Racial slurs from a man who “wouldn’t let his kids go out with a Māori” are just one example of the suffering women of colour in Christchurch experience, a new poster series shows.
Against Racism Ōtautahi (ARO) took to city streets with hundreds of posters depicting hands over a large red heart to encourage inclusion after a gunman killed 50 people at two mosques on March 15. To keep the ball rolling, it launched a new series sharing local stories of heartache and inequality in the city.
Stories from the victims – identified in the campaign using pseudonyms to protect their privacy – included being yelled at and abused by “skinheads”, being shooed out of stores and accused of theft, and having their lunch crumpled.
Lincoln-based woman Aroha, 38, highlighted comments from a man doing a building inspection on a property she was considering buying
“He kinda started hitting on me and asked me where I was from. When I told him I was from New Zealand and was part Māori, he was disappointed, saying he thought I was Tahitian and that he wouldn’t let any if his kids go out with a Māori.”
Her story was illustrated with a graphic from American-based artist Marian DeSouza-McAllister, who is originally from New Zealand. She sketched the works from her studio in Brooklyn to be displayed around Christchurch to create more awareness of the rampant casual racism in the city, she said.
Others shared similar tales in the 10-part series.
“Once, my brothers and I were playing at Sydenham park, some guys with shaved heads started coming over towards us and saying some racist stuff. They kicked our stuff around and stood all over the sandwiches my mum had made for us. I’d never seen my brothers scared like that. We didn’t play there after that,” 22-year-old Alofa said.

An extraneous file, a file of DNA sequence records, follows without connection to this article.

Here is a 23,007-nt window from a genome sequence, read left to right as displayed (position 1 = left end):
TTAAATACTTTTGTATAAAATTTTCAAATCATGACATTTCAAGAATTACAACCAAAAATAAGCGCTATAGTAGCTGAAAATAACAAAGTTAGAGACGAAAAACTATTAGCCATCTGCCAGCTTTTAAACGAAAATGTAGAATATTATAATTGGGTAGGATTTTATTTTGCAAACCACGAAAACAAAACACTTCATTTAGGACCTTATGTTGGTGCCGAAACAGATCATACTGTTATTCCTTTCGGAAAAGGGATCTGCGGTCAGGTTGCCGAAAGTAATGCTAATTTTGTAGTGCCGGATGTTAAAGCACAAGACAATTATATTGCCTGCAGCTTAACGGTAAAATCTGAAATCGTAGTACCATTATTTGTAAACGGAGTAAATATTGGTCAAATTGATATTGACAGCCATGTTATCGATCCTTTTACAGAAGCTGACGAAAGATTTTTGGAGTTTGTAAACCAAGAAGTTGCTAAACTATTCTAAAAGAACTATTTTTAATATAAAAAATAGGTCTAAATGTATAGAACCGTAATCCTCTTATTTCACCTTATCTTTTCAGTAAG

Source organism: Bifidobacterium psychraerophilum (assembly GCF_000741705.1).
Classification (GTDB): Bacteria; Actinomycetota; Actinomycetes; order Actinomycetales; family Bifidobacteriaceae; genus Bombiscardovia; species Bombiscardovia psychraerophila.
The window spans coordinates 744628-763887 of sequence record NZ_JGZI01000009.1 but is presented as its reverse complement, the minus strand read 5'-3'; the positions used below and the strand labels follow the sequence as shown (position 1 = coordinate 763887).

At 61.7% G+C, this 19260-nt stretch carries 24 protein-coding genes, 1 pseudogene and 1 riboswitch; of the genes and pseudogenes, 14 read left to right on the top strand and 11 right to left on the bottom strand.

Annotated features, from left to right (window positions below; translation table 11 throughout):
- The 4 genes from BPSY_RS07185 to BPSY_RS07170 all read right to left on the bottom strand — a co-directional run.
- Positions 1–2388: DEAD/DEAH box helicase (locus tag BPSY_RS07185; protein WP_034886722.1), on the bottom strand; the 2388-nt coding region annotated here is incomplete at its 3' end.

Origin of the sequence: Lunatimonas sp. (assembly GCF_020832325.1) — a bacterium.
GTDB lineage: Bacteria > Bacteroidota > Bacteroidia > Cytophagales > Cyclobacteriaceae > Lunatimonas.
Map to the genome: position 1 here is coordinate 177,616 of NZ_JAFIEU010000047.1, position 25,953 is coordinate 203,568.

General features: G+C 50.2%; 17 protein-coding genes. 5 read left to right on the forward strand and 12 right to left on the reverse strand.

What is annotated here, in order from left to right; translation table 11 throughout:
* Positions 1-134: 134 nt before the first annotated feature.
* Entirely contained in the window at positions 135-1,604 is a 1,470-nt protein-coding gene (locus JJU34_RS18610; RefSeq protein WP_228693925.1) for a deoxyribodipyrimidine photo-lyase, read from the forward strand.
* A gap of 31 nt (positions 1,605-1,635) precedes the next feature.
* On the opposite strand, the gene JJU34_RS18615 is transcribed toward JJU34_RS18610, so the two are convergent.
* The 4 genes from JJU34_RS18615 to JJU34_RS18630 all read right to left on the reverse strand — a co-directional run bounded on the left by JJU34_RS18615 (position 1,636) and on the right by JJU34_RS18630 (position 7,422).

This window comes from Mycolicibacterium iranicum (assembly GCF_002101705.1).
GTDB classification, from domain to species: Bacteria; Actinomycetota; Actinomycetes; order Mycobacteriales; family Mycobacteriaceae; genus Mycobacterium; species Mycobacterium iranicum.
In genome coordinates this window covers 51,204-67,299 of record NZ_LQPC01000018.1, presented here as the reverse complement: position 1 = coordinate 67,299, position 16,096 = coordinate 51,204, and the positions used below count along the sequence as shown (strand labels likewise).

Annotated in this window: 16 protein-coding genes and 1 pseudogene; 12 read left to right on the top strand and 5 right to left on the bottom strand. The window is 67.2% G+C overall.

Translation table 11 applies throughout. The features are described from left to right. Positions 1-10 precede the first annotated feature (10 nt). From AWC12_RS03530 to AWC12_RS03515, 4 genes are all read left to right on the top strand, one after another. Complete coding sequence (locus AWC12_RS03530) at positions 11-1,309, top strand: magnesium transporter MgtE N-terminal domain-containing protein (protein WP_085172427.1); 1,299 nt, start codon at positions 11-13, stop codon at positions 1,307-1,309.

Another woman, Xin, 30, said she was told her name was “not acceptable” when she started a new job.
“My co-worker asked my name so I responded. He seems very confused by it. He reiterated his questions, like I hadn’t heard him. This time he added loudly ‘No, what is your Christian name?’ I’m not religious but why was I not acceptable with my name?”
An ARO spokeswoman said the posters were created to critique the “this is not us” message that emerged after the March terror attack and “challenge people’s ideas of racism in their own backyard”. That message rebuffed racism and hate, which “denied the everyday experiences of people of colour”, she said.
“The hope was to encourage local residents to see themselves in the scenarios … we felt that if white people are able to form a personal connection with the experience of racist violence they will be more likely to respond empathetically.
“Unfortunately there was no shortage of material to work with.”
DeSouza-McAllister said she wanted to show how strong, fashionable and relevant the victims were. So far, the response from women of colour who found it relatable had been “amazing”, she said.